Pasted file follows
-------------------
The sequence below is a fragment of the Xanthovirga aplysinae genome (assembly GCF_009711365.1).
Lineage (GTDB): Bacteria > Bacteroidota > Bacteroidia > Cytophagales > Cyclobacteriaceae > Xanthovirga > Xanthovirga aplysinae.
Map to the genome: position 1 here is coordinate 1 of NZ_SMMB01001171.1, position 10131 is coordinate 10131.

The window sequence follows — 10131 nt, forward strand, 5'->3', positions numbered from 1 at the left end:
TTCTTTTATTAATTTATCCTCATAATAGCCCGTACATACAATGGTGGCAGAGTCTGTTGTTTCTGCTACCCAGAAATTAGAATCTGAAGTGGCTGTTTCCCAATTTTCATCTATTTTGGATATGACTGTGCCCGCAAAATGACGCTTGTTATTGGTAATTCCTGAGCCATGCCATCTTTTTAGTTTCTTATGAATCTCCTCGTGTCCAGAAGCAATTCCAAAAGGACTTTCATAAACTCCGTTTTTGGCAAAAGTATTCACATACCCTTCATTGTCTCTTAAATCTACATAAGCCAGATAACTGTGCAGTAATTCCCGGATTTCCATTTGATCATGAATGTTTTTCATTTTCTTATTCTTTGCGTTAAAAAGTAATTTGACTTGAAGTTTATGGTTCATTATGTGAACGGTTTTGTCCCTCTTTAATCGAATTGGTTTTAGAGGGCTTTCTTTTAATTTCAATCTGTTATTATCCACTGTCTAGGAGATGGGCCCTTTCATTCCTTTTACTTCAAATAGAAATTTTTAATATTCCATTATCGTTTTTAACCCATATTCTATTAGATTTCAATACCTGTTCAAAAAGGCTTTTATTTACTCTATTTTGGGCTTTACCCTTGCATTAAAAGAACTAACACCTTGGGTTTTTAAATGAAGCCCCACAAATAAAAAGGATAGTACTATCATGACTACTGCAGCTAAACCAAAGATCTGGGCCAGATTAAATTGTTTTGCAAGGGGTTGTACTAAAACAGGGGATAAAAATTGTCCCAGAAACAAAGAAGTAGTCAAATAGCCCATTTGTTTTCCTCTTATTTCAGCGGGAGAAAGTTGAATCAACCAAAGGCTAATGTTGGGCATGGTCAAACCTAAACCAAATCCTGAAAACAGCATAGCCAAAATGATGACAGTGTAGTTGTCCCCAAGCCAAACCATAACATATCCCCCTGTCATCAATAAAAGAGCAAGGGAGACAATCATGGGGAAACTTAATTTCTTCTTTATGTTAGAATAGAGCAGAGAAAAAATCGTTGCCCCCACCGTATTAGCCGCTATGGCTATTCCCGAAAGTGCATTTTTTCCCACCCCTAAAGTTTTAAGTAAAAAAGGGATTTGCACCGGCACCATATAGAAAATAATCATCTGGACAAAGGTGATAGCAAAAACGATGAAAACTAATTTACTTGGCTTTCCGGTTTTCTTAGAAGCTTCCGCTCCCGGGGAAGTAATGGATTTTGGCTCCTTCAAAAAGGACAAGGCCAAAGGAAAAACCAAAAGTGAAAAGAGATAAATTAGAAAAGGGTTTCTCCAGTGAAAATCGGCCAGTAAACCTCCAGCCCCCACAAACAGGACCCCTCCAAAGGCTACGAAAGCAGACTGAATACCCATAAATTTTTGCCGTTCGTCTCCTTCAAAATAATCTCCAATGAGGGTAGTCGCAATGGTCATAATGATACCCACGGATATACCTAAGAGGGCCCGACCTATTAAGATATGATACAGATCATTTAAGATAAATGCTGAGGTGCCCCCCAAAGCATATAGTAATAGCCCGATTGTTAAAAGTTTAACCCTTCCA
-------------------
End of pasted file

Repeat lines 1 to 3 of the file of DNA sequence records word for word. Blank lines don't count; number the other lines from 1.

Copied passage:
The sequence below is a fragment of the Xanthovirga aplysinae genome (assembly GCF_009711365.1).
Lineage (GTDB): Bacteria > Bacteroidota > Bacteroidia > Cytophagales > Cyclobacteriaceae > Xanthovirga > Xanthovirga aplysinae.
Map to the genome: position 1 here is coordinate 1 of NZ_SMMB01001171.1, position 10131 is coordinate 10131.